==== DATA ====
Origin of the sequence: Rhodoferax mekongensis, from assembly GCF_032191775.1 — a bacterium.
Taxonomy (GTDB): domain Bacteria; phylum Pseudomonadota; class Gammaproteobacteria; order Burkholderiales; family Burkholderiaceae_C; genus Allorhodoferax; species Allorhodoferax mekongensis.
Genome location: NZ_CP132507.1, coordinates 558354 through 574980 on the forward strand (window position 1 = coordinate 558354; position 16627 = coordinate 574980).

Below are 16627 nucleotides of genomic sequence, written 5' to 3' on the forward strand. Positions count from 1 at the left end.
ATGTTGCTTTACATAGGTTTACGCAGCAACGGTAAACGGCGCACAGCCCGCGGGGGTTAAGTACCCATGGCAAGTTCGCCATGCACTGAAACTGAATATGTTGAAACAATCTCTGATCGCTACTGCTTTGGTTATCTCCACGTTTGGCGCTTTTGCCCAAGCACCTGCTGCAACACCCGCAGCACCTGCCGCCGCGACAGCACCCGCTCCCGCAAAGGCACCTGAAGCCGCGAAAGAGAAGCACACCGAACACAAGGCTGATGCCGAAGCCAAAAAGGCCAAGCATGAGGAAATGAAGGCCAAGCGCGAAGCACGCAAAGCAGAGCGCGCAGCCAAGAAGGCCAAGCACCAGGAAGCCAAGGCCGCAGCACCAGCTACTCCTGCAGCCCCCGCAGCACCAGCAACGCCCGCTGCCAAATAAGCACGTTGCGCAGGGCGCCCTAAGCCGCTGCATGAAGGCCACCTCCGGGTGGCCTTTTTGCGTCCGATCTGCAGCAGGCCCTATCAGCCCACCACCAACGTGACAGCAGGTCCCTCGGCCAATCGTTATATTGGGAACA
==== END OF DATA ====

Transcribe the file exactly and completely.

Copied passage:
Origin of the sequence: Rhodoferax mekongensis, from assembly GCF_032191775.1 — a bacterium.
Taxonomy (GTDB): domain Bacteria; phylum Pseudomonadota; class Gammaproteobacteria; order Burkholderiales; family Burkholderiaceae_C; genus Allorhodoferax; species Allorhodoferax mekongensis.
Genome location: NZ_CP132507.1, coordinates 558354 through 574980 on the forward strand (window position 1 = coordinate 558354; position 16627 = coordinate 574980).

Below are 16627 nucleotides of genomic sequence, written 5' to 3' on the forward strand. Positions count from 1 at the left end.
ATGTTGCTTTACATAGGTTTACGCAGCAACGGTAAACGGCGCACAGCCCGCGGGGGTTAAGTACCCATGGCAAGTTCGCCATGCACTGAAACTGAATATGTTGAAACAATCTCTGATCGCTACTGCTTTGGTTATCTCCACGTTTGGCGCTTTTGCCCAAGCACCTGCTGCAACACCCGCAGCACCTGCCGCCGCGACAGCACCCGCTCCCGCAAAGGCACCTGAAGCCGCGAAAGAGAAGCACACCGAACACAAGGCTGATGCCGAAGCCAAAAAGGCCAAGCATGAGGAAATGAAGGCCAAGCGCGAAGCACGCAAAGCAGAGCGCGCAGCCAAGAAGGCCAAGCACCAGGAAGCCAAGGCCGCAGCACCAGCTACTCCTGCAGCCCCCGCAGCACCAGCAACGCCCGCTGCCAAATAAGCACGTTGCGCAGGGCGCCCTAAGCCGCTGCATGAAGGCCACCTCCGGGTGGCCTTTTTGCGTCCGATCTGCAGCAGGCCCTATCAGCCCACCACCAACGTGACAGCAGGTCCCTCGGCCAATCGTTATATTGGGAACA